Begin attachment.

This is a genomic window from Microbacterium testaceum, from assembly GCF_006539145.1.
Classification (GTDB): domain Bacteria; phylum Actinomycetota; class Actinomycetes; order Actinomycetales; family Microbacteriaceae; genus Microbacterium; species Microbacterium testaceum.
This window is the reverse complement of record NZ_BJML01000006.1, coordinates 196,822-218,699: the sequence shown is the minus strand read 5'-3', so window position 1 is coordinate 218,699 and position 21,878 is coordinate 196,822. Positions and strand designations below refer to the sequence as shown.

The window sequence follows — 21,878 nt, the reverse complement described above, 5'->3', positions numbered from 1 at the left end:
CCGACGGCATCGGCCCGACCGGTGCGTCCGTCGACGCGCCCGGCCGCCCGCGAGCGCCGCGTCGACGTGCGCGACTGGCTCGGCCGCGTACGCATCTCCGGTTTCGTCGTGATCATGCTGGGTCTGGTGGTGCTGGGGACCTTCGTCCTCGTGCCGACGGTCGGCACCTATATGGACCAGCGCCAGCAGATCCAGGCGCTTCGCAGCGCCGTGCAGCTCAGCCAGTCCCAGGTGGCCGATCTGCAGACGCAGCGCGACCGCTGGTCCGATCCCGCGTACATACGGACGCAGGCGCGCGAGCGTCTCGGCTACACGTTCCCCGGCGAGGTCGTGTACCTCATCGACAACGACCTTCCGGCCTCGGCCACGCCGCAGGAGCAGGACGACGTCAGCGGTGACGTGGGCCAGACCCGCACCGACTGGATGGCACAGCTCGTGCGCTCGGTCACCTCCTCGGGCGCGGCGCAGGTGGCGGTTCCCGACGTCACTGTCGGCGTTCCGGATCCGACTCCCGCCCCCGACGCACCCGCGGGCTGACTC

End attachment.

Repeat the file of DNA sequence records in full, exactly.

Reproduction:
This is a genomic window from Microbacterium testaceum, from assembly GCF_006539145.1.
Classification (GTDB): domain Bacteria; phylum Actinomycetota; class Actinomycetes; order Actinomycetales; family Microbacteriaceae; genus Microbacterium; species Microbacterium testaceum.
This window is the reverse complement of record NZ_BJML01000006.1, coordinates 196,822-218,699: the sequence shown is the minus strand read 5'-3', so window position 1 is coordinate 218,699 and position 21,878 is coordinate 196,822. Positions and strand designations below refer to the sequence as shown.

The window sequence follows — 21,878 nt, the reverse complement described above, 5'->3', positions numbered from 1 at the left end:
CCGACGGCATCGGCCCGACCGGTGCGTCCGTCGACGCGCCCGGCCGCCCGCGAGCGCCGCGTCGACGTGCGCGACTGGCTCGGCCGCGTACGCATCTCCGGTTTCGTCGTGATCATGCTGGGTCTGGTGGTGCTGGGGACCTTCGTCCTCGTGCCGACGGTCGGCACCTATATGGACCAGCGCCAGCAGATCCAGGCGCTTCGCAGCGCCGTGCAGCTCAGCCAGTCCCAGGTGGCCGATCTGCAGACGCAGCGCGACCGCTGGTCCGATCCCGCGTACATACGGACGCAGGCGCGCGAGCGTCTCGGCTACACGTTCCCCGGCGAGGTCGTGTACCTCATCGACAACGACCTTCCGGCCTCGGCCACGCCGCAGGAGCAGGACGACGTCAGCGGTGACGTGGGCCAGACCCGCACCGACTGGATGGCACAGCTCGTGCGCTCGGTCACCTCCTCGGGCGCGGCGCAGGTGGCGGTTCCCGACGTCACTGTCGGCGTTCCGGATCCGACTCCCGCCCCCGACGCACCCGCGGGCTGACTC